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GCIU Employer Retirement Fund v. Chicago Tribune Co.

September 25, 1995

GCIU EMPLOYER RETIREMENT FUND,

PLAINTIFF-APPELLEE,

v.

CHICAGO TRIBUNE COMPANY,

DEFENDANT-APPELLANT.



Appeal from the United States District Court for the Northern District of Illinois, Eastern Division. No. 86 C 7815 -- James F. Holderman, Judge.

Before FLAUM and MANION, Circuit Judges, and SHARP, District Judge. *fn*

MANION, Circuit Judge.

ARGUED MAY 18, 1995

DECIDED SEPTEMBER 25, 1995

The GCIU Employer Retirement Fund ("Fund") sued the Chicago Tribune, Inc. ("Tribune") pursuant to section 502(a)(3) of ERISA seeking an audit of the Tribune's payroll and records, and seeking collection of any delinquent pension contributions that an audit might reveal. Following a complicated procedural history, which included two prior appeals to this court, the district court granted the Fund summary judgment and denied the Tribune summary judgment, holding the Tribune was liable for delinquent pension contributions. The Tribune appeals. We reverse.

I. Background

Since the earlier 1920's, the Tribune has entered into Collective Bargaining Agreements ("CBAs") with its employees. In addition to these CBAs, on January 17, 1979 the Tribune entered into a Pension Subscription Agreement with its employees' union, the Chicago Web Printing Pressmen's Union ("Union"). The terms of the 1979 Pension Subscription Agreement required the Tribune to "contribute monthly to the IP&GCU-Employer Retirement Fund the sum of $2.70 per straight-time shift worked for Journeymen and $1.89 per straight-time shift worked for Apprentices and Junior Pressmen for each employee in the collective bargaining unit represented by the Union."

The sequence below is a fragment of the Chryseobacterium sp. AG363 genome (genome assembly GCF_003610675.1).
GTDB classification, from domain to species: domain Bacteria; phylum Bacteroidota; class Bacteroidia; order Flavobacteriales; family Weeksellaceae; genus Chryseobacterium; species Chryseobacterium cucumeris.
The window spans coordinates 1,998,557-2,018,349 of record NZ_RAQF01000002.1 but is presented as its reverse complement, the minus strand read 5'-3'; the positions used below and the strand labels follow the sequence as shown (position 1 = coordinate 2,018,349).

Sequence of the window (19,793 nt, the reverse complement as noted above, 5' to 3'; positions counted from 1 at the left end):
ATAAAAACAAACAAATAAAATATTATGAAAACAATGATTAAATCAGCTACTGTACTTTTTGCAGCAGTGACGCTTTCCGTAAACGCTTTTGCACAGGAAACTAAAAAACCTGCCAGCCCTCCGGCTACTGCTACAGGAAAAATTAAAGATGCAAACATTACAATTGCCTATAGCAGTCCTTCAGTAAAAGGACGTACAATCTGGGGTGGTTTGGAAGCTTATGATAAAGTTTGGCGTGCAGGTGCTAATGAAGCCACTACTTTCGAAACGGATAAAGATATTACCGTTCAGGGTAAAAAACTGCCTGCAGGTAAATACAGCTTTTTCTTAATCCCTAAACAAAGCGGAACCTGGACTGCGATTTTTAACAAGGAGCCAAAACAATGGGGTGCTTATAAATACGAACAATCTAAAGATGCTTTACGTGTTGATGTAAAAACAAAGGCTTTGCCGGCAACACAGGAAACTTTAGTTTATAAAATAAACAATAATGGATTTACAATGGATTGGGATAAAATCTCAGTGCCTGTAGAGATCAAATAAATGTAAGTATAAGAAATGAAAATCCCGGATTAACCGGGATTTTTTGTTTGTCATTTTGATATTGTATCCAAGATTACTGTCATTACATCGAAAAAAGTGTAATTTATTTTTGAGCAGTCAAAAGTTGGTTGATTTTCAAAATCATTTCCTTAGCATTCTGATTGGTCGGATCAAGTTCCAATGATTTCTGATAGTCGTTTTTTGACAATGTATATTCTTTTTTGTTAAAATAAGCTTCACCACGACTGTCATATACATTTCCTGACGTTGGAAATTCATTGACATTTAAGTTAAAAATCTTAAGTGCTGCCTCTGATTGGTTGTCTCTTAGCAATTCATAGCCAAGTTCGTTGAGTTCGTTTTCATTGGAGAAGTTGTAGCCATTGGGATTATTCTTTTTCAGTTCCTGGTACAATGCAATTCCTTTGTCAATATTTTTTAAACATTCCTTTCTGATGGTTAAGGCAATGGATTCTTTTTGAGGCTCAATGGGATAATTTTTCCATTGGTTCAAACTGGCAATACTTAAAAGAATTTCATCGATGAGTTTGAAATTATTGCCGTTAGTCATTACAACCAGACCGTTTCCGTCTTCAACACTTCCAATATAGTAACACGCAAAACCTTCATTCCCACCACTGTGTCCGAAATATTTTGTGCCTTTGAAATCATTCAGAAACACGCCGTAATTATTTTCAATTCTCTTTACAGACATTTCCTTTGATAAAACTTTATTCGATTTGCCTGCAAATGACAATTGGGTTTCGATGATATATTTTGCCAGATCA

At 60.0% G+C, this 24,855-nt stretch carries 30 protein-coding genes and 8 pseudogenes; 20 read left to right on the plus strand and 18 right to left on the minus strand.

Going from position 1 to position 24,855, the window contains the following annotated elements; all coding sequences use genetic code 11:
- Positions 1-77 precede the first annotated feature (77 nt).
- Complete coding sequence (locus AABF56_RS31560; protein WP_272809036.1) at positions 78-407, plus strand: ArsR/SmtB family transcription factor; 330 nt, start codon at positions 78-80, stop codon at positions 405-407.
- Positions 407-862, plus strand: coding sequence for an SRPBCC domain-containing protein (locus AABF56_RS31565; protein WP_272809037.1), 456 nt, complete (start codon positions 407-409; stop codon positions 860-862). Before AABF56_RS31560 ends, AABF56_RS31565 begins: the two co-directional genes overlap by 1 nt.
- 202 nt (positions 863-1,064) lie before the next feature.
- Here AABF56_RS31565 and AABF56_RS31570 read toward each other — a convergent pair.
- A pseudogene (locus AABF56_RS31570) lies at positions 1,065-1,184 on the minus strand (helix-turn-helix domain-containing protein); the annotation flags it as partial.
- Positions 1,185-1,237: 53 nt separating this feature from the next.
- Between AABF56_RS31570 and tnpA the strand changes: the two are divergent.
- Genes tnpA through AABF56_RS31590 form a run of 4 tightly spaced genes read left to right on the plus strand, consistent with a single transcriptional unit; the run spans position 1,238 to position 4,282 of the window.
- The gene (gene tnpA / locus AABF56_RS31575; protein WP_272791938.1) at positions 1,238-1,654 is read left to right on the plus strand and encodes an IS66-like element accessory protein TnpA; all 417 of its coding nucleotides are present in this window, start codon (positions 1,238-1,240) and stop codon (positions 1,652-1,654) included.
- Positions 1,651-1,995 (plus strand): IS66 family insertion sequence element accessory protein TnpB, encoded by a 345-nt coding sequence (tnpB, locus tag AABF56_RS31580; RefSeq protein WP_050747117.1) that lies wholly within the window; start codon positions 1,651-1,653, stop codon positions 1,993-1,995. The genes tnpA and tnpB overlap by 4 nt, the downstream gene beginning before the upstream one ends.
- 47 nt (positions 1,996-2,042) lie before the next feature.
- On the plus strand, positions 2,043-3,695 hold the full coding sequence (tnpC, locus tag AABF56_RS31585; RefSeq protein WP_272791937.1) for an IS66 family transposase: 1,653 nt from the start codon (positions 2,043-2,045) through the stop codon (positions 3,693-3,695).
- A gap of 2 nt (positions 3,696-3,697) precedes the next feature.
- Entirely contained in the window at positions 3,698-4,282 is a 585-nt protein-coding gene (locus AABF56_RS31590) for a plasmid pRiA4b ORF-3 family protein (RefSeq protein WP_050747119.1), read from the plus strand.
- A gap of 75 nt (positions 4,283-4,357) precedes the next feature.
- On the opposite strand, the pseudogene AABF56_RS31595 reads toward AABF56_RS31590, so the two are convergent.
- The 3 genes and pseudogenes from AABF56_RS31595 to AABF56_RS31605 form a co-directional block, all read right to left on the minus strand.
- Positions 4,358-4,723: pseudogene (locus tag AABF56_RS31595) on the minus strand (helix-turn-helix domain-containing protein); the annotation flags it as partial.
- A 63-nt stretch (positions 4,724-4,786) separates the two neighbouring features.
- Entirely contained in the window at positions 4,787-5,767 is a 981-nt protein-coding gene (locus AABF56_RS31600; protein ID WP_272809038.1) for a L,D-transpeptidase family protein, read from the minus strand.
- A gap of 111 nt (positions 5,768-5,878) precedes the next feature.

A little over a year later, on February 29, 1980, the Tribune and the Union entered into a new CBA ("1980 CBA"). The 1980 CBA addressed numerous employment issues, including the Tribune's duty to contribute to the employees' pension fund ("Fund"). Specifically, Section 20 of the 1980 CBA required the Tribune to make pension contributions to the Fund at the same level as that set forth in the Subscription Agreement, namely $2.70 per straight-time shift worked for Journeymen and $1.89 per straight-time shift worked for Apprentices and Junior Pressmen. Section 20 of the 1980 CBA also defined the term "straight-time," which was left undefined by the 1979 Subscription Agreement. Additionally, Section 22A of the 1980 CBA established a Benefits Committee which was responsible for determining appropriate increases in the pension contribution rates. The 1979 Subscription Agreement had not provided for increases in the pension contribution rates. The 1980 CBA also contained an integration clause which provided:

SECTION 46. It is mutually agreed that this contract, the Job Security Lists, the letter from the Association to the Union dated February 29, 1980, and the Supplementary Agreement between the parties dated February 29, 1980 shall constitute the entire agreement between the parties.